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Old 06-01-2012, 09:33 AM   #8251
LaOutbackTrail
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Originally Posted by jimmex View Post
I wonder what the end of this outrageous situation will be. It is in the forefront of everybody's thoughts down there and there must be a tipping point where Mexico will stop letting these guys run up and down the highway with impunity. What the cartels are doing is terrorism and should be combatted as such: with drone strikes and army tanks instead of Army/Federales running around in pick-ups.
I am in agreeance. There is not enough control down there... The problem is that there are a lot of people down there and the bad guys look a lot like most of the good guys. I'm just surprised that there is so little vigilance. But who knows, maybe a lot of these bodies they are finding are of cartel members being executed by vigilantes... doubt it though.... but I like that thought.
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Old 06-01-2012, 10:29 AM   #8252
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Congratulations Bandit Beater on the New VSTROM. I brought a DL-650 down in February and couldn't be happier. STROMs are great bikes for Mexico.
Thanks. I got a good deal on '10 1000. Never even considered the Vee until I saw it in the dealership. Now it seems like an obvious choice.
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Old 06-01-2012, 10:34 AM   #8253
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I can't tell you what my thinking was, but I pushed the wife's head down (no, not that, there wasn't time! lol) and ......
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Old 06-01-2012, 11:08 AM   #8254
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Excellent!! Where are you off to first?
Not the morgue I hope!

Tres Marias on Sunday to buy gear. Then probably Taxco or somewhere else familiar until I get comfortable.

My plan for tomorrow is to spend a couple of hours in my in-laws parking lot getting used to how she handles at low speed. I've always done that after I was riding home on my first bike at 16 and caught my shoe laces in the gear lever and toppled over sideways at a stop light. Not an auspicious start!
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Old 06-01-2012, 11:45 AM   #8255
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The VSTROM is such a better choice than the Ducati Multistrada you were discussing earlier for a lot of reasons, IMHO.

This weekend I had a good zero speed laydown of the Wee-STROM. I got so carried away taking photos I forgot the kickstand was still up. When I decided to get off the bike, it didnt want to stand up on its own. It cost me a windshield and a some pride as I had two ADVrider witnesses.
Yeah, bones heal, but wounds to your pride take a lot longer. Zero speed accidents are what face-palms were invented for! My first Suzook had a sprung kick-stand. I came back to to it on its side several times after some douche had decided to sit on it and then put it back on a stand that wasn't there.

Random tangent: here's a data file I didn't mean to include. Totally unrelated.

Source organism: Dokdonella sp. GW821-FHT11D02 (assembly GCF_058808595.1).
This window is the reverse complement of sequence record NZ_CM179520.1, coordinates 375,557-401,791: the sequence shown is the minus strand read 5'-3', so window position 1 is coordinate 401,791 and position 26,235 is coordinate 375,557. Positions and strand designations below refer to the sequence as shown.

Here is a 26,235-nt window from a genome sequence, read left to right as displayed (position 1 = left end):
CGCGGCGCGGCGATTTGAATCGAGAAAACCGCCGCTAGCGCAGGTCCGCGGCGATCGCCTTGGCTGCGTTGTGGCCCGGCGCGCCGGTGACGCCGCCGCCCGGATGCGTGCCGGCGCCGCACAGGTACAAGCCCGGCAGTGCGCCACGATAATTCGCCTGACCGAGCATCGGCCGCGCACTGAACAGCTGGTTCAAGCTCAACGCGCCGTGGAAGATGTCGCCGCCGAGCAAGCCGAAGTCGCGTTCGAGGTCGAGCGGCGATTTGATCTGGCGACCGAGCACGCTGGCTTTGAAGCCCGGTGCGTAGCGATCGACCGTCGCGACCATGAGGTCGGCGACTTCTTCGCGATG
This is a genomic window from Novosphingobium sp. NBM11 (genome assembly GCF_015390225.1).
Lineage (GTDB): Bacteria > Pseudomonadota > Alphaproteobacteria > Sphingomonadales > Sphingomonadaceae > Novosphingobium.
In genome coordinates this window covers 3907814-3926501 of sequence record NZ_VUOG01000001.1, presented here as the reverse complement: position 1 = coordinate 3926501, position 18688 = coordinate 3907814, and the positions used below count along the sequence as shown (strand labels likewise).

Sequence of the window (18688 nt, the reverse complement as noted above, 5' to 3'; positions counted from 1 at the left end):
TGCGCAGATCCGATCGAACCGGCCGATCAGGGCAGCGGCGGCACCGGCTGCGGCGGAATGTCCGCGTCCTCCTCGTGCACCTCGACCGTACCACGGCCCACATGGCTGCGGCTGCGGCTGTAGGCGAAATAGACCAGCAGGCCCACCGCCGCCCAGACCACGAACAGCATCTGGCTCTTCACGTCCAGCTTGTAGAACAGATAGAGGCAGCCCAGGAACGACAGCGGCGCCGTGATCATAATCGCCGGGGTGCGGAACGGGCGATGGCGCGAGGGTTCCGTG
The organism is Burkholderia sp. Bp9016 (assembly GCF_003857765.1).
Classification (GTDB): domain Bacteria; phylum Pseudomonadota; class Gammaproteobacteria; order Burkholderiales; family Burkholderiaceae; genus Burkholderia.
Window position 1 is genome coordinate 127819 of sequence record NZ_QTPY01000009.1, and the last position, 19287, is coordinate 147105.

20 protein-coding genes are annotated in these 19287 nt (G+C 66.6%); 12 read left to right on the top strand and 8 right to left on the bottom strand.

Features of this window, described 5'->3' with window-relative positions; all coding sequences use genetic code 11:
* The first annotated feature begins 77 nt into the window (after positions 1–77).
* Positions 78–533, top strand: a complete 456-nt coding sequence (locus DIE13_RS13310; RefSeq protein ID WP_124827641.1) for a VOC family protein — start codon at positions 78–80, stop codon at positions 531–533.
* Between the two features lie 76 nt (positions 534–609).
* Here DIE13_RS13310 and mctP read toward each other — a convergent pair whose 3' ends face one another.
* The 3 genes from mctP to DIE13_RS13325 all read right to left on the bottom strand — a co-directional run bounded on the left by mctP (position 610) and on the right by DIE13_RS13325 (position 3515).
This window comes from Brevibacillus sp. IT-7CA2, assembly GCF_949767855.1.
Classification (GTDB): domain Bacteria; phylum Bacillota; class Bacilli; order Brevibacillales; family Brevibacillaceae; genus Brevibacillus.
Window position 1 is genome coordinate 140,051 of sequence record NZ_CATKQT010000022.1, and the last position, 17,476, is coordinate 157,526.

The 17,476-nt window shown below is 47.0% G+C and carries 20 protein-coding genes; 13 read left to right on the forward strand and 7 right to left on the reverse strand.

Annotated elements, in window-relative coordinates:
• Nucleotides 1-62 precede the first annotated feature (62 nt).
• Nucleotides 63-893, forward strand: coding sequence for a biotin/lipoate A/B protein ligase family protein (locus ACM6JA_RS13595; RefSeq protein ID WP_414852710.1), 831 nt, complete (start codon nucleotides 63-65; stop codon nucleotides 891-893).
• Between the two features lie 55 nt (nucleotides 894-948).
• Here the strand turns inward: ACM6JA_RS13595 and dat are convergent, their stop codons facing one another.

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Old 06-01-2012, 11:56 AM   #8256
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Originally Posted by SR View Post
The VSTROM is such a better choice than the Ducati Multistrada you were discussing earlier for a lot of reasons, IMHO.

This weekend I had a good zero speed laydown of the Wee-STROM. I got so carried away taking photos I forgot the kickstand was still up. When I decided to get off the bike, it didnt want to stand up on its own. It cost me a windshield and a some pride as I had two ADVrider witnesses.
It would have been OK if you had the anti-gravity option
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Old 06-01-2012, 12:33 PM   #8257
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I witnessed the biff firsthand, in slow mo. At first I thought he had found an irresistible rock to examine. When the Schizz asked if he was OK, I said "yeah, of course, he's from Colorado and they fall down like that all the time." It was actually kind of scary to watch as the road was right next to a steep rocky slope. When the slide ended, only SR's moto boots were visible, sticking up in the air. Viva Mexico!

Damn was that a sweet ride!
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Old 06-01-2012, 12:35 PM   #8258
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When the slide ended, only SR's moto boots were visible, sticking up in the air. Viva Mexico
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Old 06-01-2012, 12:54 PM   #8259
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Originally Posted by tricepilot View Post
The June 2012 BMW ON magazine contains the following letter to the editor on page 11:

QUOTE

More on Mexico

The "Bandidos in Mexico" are not a myth. We feel a responsibility to write a rebuttal to the February issue of the BMW ON concerning riding in Mexico. Our Mexico trips are always planned with due diligence, specifically to avoid border crossing "hot spots" and Cartel crossfire. But the common bandido is harder to predict.

Our group of riders, all from Texas, are veterans when it comes to the wonderful roads, cities, and ever-delightful people of Mexico. That's why it breaks our hearts to write this, but there are dangers in Mexico. After many years and thousands of miles in Central America and primarily in Mexico, we experienced that danger firsthand on March 27, 2012, just outside the town of El Fuerte.

We have all since returned home safely to tell a chaotic and frightening story. With quick thinking and extreme luck, most of our group was able to avoid actually being stopped at the scene. But shots were fired, one person was stopped and robbed, a bullet went through a windshield, and two more went through a gas tank and one into a tire.

While we can't disregard the violence and economic desperation Cartel activity has created in Mexico, this was, by and large, a failed attempt at highway robbery. Perhaps these bandidos will think twice about ever robbing motorcyclists again, but in reality, and much more likely, they will just use more violent measures on their next victims.

We understand the risks and always maintained awareness while riding in Mexico, but the odds caught up with us, and it's a sobering reality we don't intend to repeat. So take this warning seriously. We never thought it would happen to us either.

Carlos Mateus #138852
Kerrville, Texas